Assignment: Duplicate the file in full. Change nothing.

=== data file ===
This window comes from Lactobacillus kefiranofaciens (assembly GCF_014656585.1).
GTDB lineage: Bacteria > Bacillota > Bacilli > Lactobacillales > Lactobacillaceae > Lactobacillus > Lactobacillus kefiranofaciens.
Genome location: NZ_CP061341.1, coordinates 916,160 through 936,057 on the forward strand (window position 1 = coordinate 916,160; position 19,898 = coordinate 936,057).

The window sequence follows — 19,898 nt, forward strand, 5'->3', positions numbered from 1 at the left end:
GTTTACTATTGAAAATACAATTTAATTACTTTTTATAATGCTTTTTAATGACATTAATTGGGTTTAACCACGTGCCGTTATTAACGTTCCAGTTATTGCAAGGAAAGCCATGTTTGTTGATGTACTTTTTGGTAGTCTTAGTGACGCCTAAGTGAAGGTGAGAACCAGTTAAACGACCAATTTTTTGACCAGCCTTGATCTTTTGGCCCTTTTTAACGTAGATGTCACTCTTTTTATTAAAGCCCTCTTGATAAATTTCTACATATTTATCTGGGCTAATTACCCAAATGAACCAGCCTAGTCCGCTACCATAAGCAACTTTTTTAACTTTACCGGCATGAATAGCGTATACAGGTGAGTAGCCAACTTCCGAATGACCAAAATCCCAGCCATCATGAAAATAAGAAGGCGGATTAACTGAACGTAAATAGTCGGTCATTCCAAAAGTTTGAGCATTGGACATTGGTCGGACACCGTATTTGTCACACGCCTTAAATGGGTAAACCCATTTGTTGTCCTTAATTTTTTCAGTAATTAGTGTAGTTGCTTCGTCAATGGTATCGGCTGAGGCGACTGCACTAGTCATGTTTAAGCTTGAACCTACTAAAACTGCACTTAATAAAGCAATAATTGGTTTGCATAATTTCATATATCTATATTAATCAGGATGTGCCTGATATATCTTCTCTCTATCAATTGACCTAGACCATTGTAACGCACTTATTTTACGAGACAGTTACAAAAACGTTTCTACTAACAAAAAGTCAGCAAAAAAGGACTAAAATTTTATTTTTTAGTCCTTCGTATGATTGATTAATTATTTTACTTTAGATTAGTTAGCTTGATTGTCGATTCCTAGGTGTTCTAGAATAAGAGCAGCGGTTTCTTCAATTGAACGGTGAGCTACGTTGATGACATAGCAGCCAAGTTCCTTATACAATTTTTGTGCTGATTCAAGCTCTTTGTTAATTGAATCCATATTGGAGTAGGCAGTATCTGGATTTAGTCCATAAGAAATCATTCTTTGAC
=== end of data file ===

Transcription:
This window comes from Lactobacillus kefiranofaciens (assembly GCF_014656585.1).
GTDB lineage: Bacteria > Bacillota > Bacilli > Lactobacillales > Lactobacillaceae > Lactobacillus > Lactobacillus kefiranofaciens.
Genome location: NZ_CP061341.1, coordinates 916,160 through 936,057 on the forward strand (window position 1 = coordinate 916,160; position 19,898 = coordinate 936,057).

The window sequence follows — 19,898 nt, forward strand, 5'->3', positions numbered from 1 at the left end:
GTTTACTATTGAAAATACAATTTAATTACTTTTTATAATGCTTTTTAATGACATTAATTGGGTTTAACCACGTGCCGTTATTAACGTTCCAGTTATTGCAAGGAAAGCCATGTTTGTTGATGTACTTTTTGGTAGTCTTAGTGACGCCTAAGTGAAGGTGAGAACCAGTTAAACGACCAATTTTTTGACCAGCCTTGATCTTTTGGCCCTTTTTAACGTAGATGTCACTCTTTTTATTAAAGCCCTCTTGATAAATTTCTACATATTTATCTGGGCTAATTACCCAAATGAACCAGCCTAGTCCGCTACCATAAGCAACTTTTTTAACTTTACCGGCATGAATAGCGTATACAGGTGAGTAGCCAACTTCCGAATGACCAAAATCCCAGCCATCATGAAAATAAGAAGGCGGATTAACTGAACGTAAATAGTCGGTCATTCCAAAAGTTTGAGCATTGGACATTGGTCGGACACCGTATTTGTCACACGCCTTAAATGGGTAAACCCATTTGTTGTCCTTAATTTTTTCAGTAATTAGTGTAGTTGCTTCGTCAATGGTATCGGCTGAGGCGACTGCACTAGTCATGTTTAAGCTTGAACCTACTAAAACTGCACTTAATAAAGCAATAATTGGTTTGCATAATTTCATATATCTATATTAATCAGGATGTGCCTGATATATCTTCTCTCTATCAATTGACCTAGACCATTGTAACGCACTTATTTTACGAGACAGTTACAAAAACGTTTCTACTAACAAAAAGTCAGCAAAAAAGGACTAAAATTTTATTTTTTAGTCCTTCGTATGATTGATTAATTATTTTACTTTAGATTAGTTAGCTTGATTGTCGATTCCTAGGTGTTCTAGAATAAGAGCAGCGGTTTCTTCAATTGAACGGTGAGCTACGTTGATGACATAGCAGCCAAGTTCCTTATACAATTTTTGTGCTGATTCAAGCTCTTTGTTAATTGAATCCATATTGGAGTAGGCAGTATCTGGATTTAGTCCATAAGAAATCATTCTTTGAC